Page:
If you believe that fairness is not your responsibility, or the responsibility of anyone else, that’s fine, but I’m gonna sit here and judge you for it all I want.

But the second assumption — look, even if I was a hypocrite, all that says is that I’m a hypocrite, not that what I’m arguing for is wrong. And you better be damn sure while you’re at it that I am actually a hypocrite, or you look really fucking silly.

Review – The Last Witness

Cover of The Last Witness by K.J. ParkerThe Last Witness, K.J. Parker

I love the way this novella takes the idea — that someone could perhaps look into your mind and take away your memories, at the cost of having to keep them themselves if there was anything distressing in them — and then develops it, runs with it, deals with what a character who could do that would be like, what they would be willing to do, what they’d feel about it. How they could profit from it, and what that might cost them.

The narrator is, of course, unreliable. He’s unreliable even to himself, because he doesn’t know which memories are his, and which memories might be missing. Truth is a malleable thing in this world, because it depends on what you believe, and he can change that. (It never really addresses what happens when someone has some kind of record of what he’s going to wipe.) Identity is malleable too — and his changes all the time as he takes on the memories of murderers and victims. It’s definitely a fertile ground for a story, and K.J. Parker makes great use of it.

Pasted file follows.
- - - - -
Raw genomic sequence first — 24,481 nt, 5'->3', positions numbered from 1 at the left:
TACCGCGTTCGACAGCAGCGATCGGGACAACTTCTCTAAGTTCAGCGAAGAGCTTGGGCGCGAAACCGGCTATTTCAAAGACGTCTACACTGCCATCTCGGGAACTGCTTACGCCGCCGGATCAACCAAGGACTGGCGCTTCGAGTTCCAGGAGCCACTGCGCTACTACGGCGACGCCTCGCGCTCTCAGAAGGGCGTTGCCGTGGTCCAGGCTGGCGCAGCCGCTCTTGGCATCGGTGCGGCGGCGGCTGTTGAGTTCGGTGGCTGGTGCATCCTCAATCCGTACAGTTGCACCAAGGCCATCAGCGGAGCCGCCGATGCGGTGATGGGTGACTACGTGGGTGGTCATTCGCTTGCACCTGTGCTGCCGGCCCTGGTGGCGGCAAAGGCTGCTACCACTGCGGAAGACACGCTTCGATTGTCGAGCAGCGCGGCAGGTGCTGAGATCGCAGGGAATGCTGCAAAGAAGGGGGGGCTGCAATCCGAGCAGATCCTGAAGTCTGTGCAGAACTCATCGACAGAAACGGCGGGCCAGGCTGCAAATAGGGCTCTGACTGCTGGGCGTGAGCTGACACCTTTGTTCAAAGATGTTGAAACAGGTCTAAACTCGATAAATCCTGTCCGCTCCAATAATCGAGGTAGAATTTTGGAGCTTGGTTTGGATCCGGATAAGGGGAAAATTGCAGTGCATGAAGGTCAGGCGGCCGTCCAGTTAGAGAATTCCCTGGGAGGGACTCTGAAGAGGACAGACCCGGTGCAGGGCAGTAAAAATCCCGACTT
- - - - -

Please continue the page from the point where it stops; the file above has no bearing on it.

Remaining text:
This novella has convinced me I really need to get round to reading more of K.J. Parker’s work. He does an amazing job here of creating a character and a complex story from a simple seed — without it ever getting too tortuous.

Rating: 4/5

Stacking the Shelves

Hello, everyone! Thanks for the good wishes last week — my grandmother’s operation went okay, and she seems quite well, all things considered. Hope you’ve all had good weeks too!

Bought

Cover of Murder Past Due by Miranda James Bitch Planet vol 1

Cover of Miss Phryne Fisher Investigates by Kerry Greenwood Cover of Flying Too High by Kerry Greenwood Cover of Murder on the Ballarat Train by Kerry Greenwood

Cover of Magic Rises by Ilona Andrews Cover of Magic Breaks by Ilona Andrews

Suddenly, I’m mad about Phryne Fisher. Even considering watching the series, if it’s on the UK Netflix! I’ve read a bunch of these already.